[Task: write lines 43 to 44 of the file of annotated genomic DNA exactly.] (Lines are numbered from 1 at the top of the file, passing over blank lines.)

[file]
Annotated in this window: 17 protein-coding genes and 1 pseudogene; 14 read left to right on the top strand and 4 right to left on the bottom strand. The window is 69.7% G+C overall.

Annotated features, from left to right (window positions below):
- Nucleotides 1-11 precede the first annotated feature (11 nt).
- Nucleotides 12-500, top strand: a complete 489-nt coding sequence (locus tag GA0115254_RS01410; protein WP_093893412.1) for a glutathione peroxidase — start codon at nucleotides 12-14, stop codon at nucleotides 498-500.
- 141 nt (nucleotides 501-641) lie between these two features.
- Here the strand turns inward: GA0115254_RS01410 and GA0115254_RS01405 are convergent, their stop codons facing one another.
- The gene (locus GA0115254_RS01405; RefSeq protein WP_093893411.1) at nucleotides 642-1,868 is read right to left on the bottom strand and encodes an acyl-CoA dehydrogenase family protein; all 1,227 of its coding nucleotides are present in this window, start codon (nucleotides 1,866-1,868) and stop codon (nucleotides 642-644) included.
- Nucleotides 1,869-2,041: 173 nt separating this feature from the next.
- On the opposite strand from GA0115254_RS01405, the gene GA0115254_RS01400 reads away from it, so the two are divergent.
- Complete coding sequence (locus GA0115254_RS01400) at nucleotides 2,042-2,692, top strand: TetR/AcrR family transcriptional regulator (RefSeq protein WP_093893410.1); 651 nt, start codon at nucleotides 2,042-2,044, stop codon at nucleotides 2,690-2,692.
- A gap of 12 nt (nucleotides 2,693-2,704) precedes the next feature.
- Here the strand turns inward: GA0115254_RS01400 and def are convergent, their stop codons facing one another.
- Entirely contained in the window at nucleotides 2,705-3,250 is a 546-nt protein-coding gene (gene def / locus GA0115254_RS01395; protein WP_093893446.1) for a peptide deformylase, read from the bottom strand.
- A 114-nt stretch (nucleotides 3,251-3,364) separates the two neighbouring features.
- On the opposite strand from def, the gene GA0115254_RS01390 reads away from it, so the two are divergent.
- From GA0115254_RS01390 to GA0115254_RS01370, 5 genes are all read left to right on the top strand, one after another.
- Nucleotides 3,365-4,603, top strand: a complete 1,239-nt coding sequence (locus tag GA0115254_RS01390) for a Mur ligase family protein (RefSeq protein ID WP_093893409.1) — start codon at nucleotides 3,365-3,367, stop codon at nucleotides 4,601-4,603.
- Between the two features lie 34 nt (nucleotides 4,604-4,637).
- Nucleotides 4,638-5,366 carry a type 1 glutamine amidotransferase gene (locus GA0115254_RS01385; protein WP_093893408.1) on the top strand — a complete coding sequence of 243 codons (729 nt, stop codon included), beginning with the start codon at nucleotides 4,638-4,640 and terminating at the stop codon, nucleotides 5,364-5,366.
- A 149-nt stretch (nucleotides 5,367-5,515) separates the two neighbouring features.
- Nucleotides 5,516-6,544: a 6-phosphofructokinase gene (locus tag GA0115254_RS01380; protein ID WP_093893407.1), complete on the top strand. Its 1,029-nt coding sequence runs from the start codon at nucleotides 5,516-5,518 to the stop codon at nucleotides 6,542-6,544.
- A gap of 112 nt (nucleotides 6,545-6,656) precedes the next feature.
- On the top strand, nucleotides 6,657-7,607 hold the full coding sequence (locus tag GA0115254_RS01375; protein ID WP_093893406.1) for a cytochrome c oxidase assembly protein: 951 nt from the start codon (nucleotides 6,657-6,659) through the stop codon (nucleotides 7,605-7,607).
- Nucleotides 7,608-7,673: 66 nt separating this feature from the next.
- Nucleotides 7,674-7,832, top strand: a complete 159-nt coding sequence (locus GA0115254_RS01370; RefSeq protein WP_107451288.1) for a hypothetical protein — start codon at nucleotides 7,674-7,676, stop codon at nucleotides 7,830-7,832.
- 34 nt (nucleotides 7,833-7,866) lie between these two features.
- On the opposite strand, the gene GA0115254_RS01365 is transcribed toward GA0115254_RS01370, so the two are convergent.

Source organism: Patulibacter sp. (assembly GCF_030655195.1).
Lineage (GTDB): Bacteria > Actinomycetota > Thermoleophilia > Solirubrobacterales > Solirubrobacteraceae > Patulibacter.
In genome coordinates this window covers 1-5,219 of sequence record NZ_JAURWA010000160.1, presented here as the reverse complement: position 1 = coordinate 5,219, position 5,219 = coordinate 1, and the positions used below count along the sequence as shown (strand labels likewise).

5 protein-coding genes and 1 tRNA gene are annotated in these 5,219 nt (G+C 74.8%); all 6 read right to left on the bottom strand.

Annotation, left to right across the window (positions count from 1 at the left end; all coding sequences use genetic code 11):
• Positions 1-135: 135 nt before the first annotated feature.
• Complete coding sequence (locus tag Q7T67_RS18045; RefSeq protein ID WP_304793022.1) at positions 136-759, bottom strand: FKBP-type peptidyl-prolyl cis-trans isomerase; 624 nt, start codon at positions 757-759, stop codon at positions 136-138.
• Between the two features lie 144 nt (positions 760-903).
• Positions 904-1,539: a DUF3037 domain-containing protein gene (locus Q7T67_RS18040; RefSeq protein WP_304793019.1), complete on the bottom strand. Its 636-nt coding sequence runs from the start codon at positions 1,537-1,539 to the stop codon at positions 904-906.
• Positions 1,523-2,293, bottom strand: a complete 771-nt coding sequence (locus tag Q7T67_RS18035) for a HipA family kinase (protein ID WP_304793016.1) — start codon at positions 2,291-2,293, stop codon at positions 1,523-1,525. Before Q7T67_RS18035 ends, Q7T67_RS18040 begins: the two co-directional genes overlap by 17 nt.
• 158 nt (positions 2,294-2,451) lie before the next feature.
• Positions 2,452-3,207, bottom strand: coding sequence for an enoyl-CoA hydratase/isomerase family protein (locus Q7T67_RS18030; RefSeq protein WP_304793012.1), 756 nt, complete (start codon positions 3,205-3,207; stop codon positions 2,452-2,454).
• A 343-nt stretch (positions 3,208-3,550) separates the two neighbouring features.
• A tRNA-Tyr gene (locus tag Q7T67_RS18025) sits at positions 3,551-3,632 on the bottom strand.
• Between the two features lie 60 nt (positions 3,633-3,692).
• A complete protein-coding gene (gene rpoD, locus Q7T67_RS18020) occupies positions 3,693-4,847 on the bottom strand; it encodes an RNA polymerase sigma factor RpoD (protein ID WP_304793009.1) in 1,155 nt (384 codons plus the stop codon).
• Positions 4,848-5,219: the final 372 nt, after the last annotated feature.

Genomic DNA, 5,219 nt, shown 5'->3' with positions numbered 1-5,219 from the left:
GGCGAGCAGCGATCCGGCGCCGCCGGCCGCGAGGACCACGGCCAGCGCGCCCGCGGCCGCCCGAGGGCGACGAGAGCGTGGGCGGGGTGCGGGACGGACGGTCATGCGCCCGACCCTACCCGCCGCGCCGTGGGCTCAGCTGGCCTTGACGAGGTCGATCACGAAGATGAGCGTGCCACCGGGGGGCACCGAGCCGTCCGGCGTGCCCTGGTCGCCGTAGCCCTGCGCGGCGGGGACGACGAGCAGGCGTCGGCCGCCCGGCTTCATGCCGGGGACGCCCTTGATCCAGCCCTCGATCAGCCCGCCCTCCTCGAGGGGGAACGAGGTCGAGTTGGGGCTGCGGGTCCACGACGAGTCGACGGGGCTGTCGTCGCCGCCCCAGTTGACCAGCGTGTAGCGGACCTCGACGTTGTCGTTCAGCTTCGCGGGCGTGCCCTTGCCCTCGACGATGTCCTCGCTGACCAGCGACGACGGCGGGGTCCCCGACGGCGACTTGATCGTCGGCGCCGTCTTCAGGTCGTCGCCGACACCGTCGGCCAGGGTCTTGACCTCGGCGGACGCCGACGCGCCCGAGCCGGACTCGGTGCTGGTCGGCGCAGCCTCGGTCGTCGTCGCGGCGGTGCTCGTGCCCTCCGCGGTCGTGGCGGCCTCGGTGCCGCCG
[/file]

• A complete protein-coding gene (gene rpoD, locus Q7T67_RS18020) occupies positions 3,693-4,847 on the bottom strand; it encodes an RNA polymerase sigma factor RpoD (protein ID WP_304793009.1) in 1,155 nt (384 codons plus the stop codon).
• Positions 4,848-5,219: the final 372 nt, after the last annotated feature.